Women frontline indigenous knowledge for climate action, conservation

Innocent Kiiza

The Kasese, residents in Uganda’s Rwenzori mountains, are facing serious trouble. Climate change is causing big problems like floods, mudslides, and droughts that keep happening over and over. These are hurting the way people live and even their traditions and culture.   

To mitigate the effects of climate change or adapt to these changes, women as actors have frontline the implementation of several interventions including tree planting of indigenous trees on intended cultural sites and river banks in Kasese district.

The intervention of planting indigenous trees along River Nyamwamba,Mubuku, Kabiri have been noted as part of efforts to mitigate climate change and conservation of cultural sites which are habitants for wild life.

Jannet Nyakairu Abwol

Jannet Nyakairu Abwoli from Banyabindi community who is one of women and a leader says climate change mitigation has educated other women to plant herb trees for medication and trees for shelter and firewood so that they don’t tresspass to National protected areas.

“I was told that its deadly to go to national park for firewood and if you go there UWA authorities are aggressive and kill whoever trespass to protected areas and that is why we encourage even women to plant trees for firewood,” Nyakairu said.

She said women have been encouraged to plant indigenous trees like Ficus natalensis (Omutoma) which acts as family foundation where if a person has problems, he or she  is advised to go back to their family foundation as their (Omutoma) to practice some rituals and person finds a solution.

Nyakairu says that women clear gardens and plant these trees not only for medication, demarcation on land or for firewood, but also to attract birds or butterfly for pollination and early warnings of drought, bad season among others.

Nyakairu is like other women who have helped to frontline indigenous knowledge to mitigate climate change and conservation of the natural habitats.

Mary Kyakinwa

Mary Kyakimwa, another woman residing in Kyondo in Bukonzo East consistency in Kasese district said that women are important in planting and indentifying medicine tress for plantation as men don’t known trees that are medicinal. She added that women participate in picking the right tress for rituals and takes them to men for performance.

She added the plantation of indigenous trees women are knowledgeable and knows which tree is right for a particular function either for herbs, spiritual or food.

According to her,  Draceanas (Omuramura) are known for  performing rituals at the river when they is floods and when someone has been drown in river.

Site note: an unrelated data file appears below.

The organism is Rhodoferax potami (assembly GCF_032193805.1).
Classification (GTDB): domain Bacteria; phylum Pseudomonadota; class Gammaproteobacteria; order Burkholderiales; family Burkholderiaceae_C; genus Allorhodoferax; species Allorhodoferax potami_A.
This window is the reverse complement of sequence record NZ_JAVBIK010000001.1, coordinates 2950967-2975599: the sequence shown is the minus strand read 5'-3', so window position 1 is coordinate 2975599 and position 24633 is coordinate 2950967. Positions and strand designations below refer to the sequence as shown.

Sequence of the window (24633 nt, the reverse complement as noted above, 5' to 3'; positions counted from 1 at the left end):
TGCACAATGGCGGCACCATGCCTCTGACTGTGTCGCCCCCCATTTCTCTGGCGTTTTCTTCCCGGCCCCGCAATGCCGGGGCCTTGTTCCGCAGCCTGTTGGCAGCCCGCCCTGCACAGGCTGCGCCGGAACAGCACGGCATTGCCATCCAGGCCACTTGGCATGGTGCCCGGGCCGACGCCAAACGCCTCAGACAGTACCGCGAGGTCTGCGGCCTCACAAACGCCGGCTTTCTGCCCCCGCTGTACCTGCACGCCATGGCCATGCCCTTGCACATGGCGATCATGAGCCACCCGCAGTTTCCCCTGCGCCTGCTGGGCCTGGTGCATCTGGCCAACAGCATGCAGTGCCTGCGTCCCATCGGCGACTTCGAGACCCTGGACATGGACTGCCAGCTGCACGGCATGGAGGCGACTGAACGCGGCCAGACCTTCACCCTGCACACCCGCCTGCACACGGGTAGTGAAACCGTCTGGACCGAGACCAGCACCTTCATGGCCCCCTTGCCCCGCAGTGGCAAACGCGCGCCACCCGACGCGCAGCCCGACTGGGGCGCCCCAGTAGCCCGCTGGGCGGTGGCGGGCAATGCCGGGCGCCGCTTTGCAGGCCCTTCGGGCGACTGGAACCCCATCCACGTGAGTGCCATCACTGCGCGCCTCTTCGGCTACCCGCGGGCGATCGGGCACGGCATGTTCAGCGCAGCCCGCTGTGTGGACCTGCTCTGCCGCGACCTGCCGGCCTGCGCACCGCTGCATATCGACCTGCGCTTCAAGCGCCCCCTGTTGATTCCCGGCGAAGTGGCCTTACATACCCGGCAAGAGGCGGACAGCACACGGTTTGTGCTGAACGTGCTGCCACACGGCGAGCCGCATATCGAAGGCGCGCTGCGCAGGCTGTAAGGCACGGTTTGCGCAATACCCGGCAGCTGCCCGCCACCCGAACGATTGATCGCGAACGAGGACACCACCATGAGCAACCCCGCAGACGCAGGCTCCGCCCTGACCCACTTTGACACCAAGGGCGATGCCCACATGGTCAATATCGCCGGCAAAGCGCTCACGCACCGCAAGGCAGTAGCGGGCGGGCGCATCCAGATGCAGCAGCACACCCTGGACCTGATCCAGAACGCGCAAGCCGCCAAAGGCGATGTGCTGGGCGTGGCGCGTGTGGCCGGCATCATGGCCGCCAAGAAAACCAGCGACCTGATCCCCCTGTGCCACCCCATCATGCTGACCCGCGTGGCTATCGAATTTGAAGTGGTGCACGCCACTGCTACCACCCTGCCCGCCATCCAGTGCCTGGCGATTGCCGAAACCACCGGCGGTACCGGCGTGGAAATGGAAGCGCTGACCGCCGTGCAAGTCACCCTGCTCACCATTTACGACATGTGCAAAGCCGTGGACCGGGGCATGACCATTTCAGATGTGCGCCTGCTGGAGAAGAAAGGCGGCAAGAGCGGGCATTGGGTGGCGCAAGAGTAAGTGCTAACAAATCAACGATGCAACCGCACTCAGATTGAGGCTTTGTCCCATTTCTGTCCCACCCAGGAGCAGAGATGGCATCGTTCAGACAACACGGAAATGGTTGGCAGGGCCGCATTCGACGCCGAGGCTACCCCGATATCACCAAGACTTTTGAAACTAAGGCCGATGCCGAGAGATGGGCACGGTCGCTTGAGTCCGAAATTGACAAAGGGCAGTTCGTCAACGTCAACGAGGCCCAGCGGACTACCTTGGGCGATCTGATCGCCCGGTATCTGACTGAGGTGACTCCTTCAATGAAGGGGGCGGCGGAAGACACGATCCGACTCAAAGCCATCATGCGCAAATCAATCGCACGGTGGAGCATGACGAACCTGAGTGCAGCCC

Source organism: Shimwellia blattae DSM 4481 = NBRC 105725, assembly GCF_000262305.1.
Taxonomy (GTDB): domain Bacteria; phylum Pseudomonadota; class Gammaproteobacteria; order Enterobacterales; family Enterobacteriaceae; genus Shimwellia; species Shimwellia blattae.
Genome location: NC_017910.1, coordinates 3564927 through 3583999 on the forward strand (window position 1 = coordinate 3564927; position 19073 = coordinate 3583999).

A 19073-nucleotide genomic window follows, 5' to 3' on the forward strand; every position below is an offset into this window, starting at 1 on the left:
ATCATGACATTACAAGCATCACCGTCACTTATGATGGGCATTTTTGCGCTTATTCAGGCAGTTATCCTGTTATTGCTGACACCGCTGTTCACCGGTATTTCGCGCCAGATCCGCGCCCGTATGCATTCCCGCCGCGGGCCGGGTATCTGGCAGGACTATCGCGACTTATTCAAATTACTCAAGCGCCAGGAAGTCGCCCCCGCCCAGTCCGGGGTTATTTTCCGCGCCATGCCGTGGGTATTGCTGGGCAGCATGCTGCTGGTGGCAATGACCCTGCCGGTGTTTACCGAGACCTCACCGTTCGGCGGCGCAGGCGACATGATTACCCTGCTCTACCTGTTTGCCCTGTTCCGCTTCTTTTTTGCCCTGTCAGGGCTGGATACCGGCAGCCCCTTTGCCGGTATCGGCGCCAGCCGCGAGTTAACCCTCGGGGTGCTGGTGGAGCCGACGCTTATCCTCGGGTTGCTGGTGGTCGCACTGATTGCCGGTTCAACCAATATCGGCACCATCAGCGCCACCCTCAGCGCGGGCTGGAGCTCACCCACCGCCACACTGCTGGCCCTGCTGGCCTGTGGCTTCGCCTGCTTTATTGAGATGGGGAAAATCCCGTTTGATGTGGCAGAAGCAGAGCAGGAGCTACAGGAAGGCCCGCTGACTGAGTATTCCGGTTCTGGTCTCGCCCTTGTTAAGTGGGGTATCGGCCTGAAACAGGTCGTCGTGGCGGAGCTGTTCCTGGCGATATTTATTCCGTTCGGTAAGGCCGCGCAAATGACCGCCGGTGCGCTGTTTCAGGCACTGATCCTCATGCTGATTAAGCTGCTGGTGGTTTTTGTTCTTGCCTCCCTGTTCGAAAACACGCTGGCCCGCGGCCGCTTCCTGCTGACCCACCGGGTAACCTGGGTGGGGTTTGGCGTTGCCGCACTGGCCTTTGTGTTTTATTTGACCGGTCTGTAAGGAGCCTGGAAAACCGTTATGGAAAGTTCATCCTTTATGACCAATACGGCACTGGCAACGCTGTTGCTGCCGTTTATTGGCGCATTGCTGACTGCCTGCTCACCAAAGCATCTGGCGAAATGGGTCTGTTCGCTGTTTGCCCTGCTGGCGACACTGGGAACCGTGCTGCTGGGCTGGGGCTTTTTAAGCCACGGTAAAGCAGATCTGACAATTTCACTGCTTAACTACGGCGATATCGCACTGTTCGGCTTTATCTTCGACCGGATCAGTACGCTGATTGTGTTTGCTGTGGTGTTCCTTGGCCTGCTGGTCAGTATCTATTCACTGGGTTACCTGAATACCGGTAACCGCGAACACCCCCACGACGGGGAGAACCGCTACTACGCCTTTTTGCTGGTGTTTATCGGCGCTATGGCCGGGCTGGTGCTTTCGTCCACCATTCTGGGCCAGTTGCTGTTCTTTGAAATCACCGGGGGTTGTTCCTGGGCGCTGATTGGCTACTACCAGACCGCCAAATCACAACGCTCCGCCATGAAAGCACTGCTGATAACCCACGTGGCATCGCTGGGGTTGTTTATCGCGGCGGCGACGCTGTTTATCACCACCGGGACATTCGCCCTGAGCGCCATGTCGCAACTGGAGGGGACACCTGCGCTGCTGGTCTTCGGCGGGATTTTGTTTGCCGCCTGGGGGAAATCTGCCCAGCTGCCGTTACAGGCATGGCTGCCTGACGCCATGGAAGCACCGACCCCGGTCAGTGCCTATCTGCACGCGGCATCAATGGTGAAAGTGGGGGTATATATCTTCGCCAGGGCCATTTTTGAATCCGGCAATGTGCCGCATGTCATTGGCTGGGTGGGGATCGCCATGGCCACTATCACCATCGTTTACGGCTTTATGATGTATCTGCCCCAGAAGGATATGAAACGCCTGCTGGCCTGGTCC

The deputy gender minister of Obusinga Bwa Rwenzururu Naume Biira said women have done great work in mitigating climate change through planting of indigenous trees but there are those trees which women don’t touch and plant according to culture norms for those who are pregnant and those who are about to deliver.

“In modern world, women have greened their home surrounding them with trees,”she noted, citing the COVID-19 pandemic incidents where she helped neighbors with herbs medicine and some people started calling her herbalist because her home is green with different types of trees.

Biira is excited that the role she played in planting indigenous trees around her home helped neighbors and saving them to remain alive and urged people to avoid planting exotic trees that have no spur, adding that most of these trees attract lighting and some bad sprits.

The Kasese district natural resource officer Dr Joseph Katswera  commended women participation in greening kasese and protecting of the river kabiri banks and kororo cultural site.

He noted that indigenous knowledge is key in combating effects of climate change in a way that cultural institution have Don’ts and Dos and these were put in place to conserve and safe guard the natural resources.

He cited an example where people were warned against urinating and defeating in public water source which was to promote sanitation but nowdays nobody is bothered.

Katswera commended local indigenous knowledge especially on the growing of indigenous trees which are key to conservation of the biodiversity such as bees , birds where these trees provide wellbeing and habitant.

“Use indigenous knowledge to make decision, to manage natural resources and educate young people how important indigenous trees are compared to exotic in mitigating and adaptation to climate change,”  Katswera pleaded.